Virginia was home to 653,193 separate firms in the 2012 U.S. Census Survey of Business Owners, with 54% of those majority male-owned and 36.2% majority female-owned. Approximately 28.3% of firms were also majority minority-owned, and 11.7% were veteran-owned.Twenty-one Fortune 500 companies are headquartered in Virginia as of 2019, with the largest companies by revenue being Freddie Mac, General Dynamics, and Capital One. The largest by their number of employees are Dollar Tree in Chesapeake and Hilton Worldwide Holdings in McLean.

Virginia’s business environment has been ranked highly by various publications. In 2019, CNBC named Virginia their Top State for Business, with its deductions being mainly for the high cost of living,while Forbes magazine ranked it fourth, though number one in quality of life.Additionally, in 2014 a survey of 12,000 small business owners found Virginia to be one of the most friendly states for small businesses.[199] Oxfam America however ranked Virginia last in their July 2018 ranking of best states to work in, largely due to a low minimum wage of $7.25, and the state’s organized labor laws. Though the topic was debated during in the 2019–20 General Assembly session, Virginia has been a “right to work” state since 1947, and an employment-at-will state since 1906.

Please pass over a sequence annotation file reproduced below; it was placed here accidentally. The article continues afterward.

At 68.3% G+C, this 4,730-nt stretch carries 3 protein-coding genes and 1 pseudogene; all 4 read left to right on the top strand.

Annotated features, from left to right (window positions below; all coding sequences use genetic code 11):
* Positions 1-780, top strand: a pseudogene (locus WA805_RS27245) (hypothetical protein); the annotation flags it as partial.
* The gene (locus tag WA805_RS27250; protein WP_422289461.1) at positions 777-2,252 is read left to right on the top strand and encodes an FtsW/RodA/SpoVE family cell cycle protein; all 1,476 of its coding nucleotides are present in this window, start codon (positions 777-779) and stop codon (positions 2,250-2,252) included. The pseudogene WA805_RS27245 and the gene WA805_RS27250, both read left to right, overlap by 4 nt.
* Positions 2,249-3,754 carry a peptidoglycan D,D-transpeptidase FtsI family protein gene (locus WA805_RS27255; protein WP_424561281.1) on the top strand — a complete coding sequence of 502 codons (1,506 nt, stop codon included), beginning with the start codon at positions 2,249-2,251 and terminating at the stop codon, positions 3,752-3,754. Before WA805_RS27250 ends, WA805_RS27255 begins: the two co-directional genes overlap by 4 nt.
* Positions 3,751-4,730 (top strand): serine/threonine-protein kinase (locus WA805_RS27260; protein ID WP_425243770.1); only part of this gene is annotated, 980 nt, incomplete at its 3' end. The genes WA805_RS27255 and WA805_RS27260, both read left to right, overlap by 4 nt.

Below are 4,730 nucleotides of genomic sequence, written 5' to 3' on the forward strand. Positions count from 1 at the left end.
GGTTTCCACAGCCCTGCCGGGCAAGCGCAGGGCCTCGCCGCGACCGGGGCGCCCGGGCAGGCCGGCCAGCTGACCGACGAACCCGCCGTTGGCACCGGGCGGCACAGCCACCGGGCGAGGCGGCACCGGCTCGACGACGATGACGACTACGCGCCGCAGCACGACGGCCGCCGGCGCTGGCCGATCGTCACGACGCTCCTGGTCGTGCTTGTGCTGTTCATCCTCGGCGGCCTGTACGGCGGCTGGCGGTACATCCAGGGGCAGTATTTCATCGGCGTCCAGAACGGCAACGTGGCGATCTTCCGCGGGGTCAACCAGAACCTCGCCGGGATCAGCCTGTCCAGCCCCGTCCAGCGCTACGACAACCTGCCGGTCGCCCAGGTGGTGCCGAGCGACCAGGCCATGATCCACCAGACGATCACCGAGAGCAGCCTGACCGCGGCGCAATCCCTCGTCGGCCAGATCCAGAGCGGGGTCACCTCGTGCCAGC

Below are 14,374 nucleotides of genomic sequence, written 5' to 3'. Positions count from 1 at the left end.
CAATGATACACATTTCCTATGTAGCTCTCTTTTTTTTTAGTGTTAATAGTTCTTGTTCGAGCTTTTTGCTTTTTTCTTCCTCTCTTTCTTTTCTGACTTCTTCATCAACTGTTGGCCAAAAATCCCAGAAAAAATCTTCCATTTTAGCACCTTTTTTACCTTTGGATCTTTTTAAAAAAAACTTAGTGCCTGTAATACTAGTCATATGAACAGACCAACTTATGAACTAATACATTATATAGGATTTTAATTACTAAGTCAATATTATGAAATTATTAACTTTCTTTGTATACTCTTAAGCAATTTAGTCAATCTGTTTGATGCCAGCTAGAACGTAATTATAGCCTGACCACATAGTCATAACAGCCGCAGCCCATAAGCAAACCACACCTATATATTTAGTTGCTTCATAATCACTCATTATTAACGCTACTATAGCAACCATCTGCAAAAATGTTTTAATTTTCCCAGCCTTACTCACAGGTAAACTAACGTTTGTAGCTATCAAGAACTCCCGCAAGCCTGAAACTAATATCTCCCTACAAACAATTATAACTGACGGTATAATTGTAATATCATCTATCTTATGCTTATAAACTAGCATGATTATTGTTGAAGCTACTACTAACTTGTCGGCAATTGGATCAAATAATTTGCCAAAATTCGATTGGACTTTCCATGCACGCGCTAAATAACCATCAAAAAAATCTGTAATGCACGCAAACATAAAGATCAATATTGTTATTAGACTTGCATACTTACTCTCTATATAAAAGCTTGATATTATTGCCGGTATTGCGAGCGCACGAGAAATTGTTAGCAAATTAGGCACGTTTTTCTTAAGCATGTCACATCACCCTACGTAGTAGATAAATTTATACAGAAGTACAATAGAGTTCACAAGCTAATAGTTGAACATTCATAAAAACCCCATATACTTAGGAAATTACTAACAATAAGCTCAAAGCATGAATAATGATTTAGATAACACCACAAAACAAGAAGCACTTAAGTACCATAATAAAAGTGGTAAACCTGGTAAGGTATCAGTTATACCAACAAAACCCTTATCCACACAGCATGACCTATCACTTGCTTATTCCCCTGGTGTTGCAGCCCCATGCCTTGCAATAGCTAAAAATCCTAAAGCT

Virginia has the highest concentration of technology workers of any state,and the fourth-highest number of technology workers after California, Texas, and New York.Computer chips became the state’s highest-grossing export in 2006,[204] with a total export value of $694 million in 2019. Northern Virginia, once considered the state’s dairy capital, now hosts software, communication technology, defense contracting companies, particularly in the Dulles Technology Corridor and Tysons Corner areas. The state has the highest average and peak Internet speeds in the United States, with the third-highest worldwide.Northern Virginia’s data centers can carry up to seventy percent of the nation’s Internet traffic,and in 2015 the region was the largest and fastest growing data center market in the nation.

Tourism in Virginia supported an estimated 234,000 jobs in 2018, making tourism the state’s fifth largest industry. It generated $26 billion, an increase 4.4 percent from 2017. The state was eighth nationwide in domestic travel spending in 2018, with Arlington County the top tourist destination in the state by domestic spending, followed by Fairfax County, Loudoun County, and Virginia Beach.Virginia also saw 1.1 million international tourists in 2018, a five percent increase from 2017.

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